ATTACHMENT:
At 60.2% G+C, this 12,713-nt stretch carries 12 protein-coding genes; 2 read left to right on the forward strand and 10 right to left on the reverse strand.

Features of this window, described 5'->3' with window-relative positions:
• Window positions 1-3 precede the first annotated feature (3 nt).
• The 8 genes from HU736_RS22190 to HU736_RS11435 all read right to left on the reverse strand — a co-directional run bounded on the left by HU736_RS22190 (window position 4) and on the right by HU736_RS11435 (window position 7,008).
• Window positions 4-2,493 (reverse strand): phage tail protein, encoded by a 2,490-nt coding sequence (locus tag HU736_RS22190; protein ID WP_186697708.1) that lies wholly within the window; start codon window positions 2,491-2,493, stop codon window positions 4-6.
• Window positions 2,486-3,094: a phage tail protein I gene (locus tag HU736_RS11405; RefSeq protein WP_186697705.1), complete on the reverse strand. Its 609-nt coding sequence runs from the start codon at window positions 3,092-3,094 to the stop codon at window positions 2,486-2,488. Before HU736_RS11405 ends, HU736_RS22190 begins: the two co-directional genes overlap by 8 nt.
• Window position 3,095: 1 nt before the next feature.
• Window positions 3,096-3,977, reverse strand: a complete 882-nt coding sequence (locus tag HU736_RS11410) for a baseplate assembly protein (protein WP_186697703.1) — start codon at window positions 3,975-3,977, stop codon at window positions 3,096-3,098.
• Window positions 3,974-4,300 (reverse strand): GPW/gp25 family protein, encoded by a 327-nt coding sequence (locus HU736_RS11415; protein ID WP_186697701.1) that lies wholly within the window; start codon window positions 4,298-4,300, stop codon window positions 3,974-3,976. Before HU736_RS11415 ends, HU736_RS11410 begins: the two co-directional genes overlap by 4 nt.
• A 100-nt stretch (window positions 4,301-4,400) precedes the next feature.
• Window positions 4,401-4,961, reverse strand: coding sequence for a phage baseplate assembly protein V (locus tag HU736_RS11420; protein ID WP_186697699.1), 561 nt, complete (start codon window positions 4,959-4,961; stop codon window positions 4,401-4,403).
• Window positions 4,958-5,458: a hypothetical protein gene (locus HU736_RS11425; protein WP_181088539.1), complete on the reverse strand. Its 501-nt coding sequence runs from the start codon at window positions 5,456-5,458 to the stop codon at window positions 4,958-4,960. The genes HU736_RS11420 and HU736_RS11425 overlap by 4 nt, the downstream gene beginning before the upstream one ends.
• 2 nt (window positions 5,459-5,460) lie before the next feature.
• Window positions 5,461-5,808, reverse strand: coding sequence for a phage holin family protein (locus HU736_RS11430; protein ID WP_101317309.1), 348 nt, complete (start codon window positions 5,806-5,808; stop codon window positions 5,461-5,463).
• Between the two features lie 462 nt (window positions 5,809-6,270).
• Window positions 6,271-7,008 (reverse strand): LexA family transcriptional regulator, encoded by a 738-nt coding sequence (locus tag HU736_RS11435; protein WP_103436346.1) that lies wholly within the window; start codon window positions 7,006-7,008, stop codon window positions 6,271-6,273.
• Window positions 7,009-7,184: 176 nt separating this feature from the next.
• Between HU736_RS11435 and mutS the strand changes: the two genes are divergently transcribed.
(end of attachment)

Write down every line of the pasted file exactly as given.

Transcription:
At 60.2% G+C, this 12,713-nt stretch carries 12 protein-coding genes; 2 read left to right on the forward strand and 10 right to left on the reverse strand.

Features of this window, described 5'->3' with window-relative positions:
• Window positions 1-3 precede the first annotated feature (3 nt).
• The 8 genes from HU736_RS22190 to HU736_RS11435 all read right to left on the reverse strand — a co-directional run bounded on the left by HU736_RS22190 (window position 4) and on the right by HU736_RS11435 (window position 7,008).
• Window positions 4-2,493 (reverse strand): phage tail protein, encoded by a 2,490-nt coding sequence (locus tag HU736_RS22190; protein ID WP_186697708.1) that lies wholly within the window; start codon window positions 2,491-2,493, stop codon window positions 4-6.
• Window positions 2,486-3,094: a phage tail protein I gene (locus tag HU736_RS11405; RefSeq protein WP_186697705.1), complete on the reverse strand. Its 609-nt coding sequence runs from the start codon at window positions 3,092-3,094 to the stop codon at window positions 2,486-2,488. Before HU736_RS11405 ends, HU736_RS22190 begins: the two co-directional genes overlap by 8 nt.
• Window position 3,095: 1 nt before the next feature.
• Window positions 3,096-3,977, reverse strand: a complete 882-nt coding sequence (locus tag HU736_RS11410) for a baseplate assembly protein (protein WP_186697703.1) — start codon at window positions 3,975-3,977, stop codon at window positions 3,096-3,098.
• Window positions 3,974-4,300 (reverse strand): GPW/gp25 family protein, encoded by a 327-nt coding sequence (locus HU736_RS11415; protein ID WP_186697701.1) that lies wholly within the window; start codon window positions 4,298-4,300, stop codon window positions 3,974-3,976. Before HU736_RS11415 ends, HU736_RS11410 begins: the two co-directional genes overlap by 4 nt.
• A 100-nt stretch (window positions 4,301-4,400) precedes the next feature.
• Window positions 4,401-4,961, reverse strand: coding sequence for a phage baseplate assembly protein V (locus tag HU736_RS11420; protein ID WP_186697699.1), 561 nt, complete (start codon window positions 4,959-4,961; stop codon window positions 4,401-4,403).
• Window positions 4,958-5,458: a hypothetical protein gene (locus HU736_RS11425; protein WP_181088539.1), complete on the reverse strand. Its 501-nt coding sequence runs from the start codon at window positions 5,456-5,458 to the stop codon at window positions 4,958-4,960. The genes HU736_RS11420 and HU736_RS11425 overlap by 4 nt, the downstream gene beginning before the upstream one ends.
• 2 nt (window positions 5,459-5,460) lie before the next feature.
• Window positions 5,461-5,808, reverse strand: coding sequence for a phage holin family protein (locus HU736_RS11430; protein ID WP_101317309.1), 348 nt, complete (start codon window positions 5,806-5,808; stop codon window positions 5,461-5,463).
• Between the two features lie 462 nt (window positions 5,809-6,270).
• Window positions 6,271-7,008 (reverse strand): LexA family transcriptional regulator, encoded by a 738-nt coding sequence (locus tag HU736_RS11435; protein WP_103436346.1) that lies wholly within the window; start codon window positions 7,006-7,008, stop codon window positions 6,271-6,273.
• Window positions 7,009-7,184: 176 nt separating this feature from the next.
• Between HU736_RS11435 and mutS the strand changes: the two genes are divergently transcribed.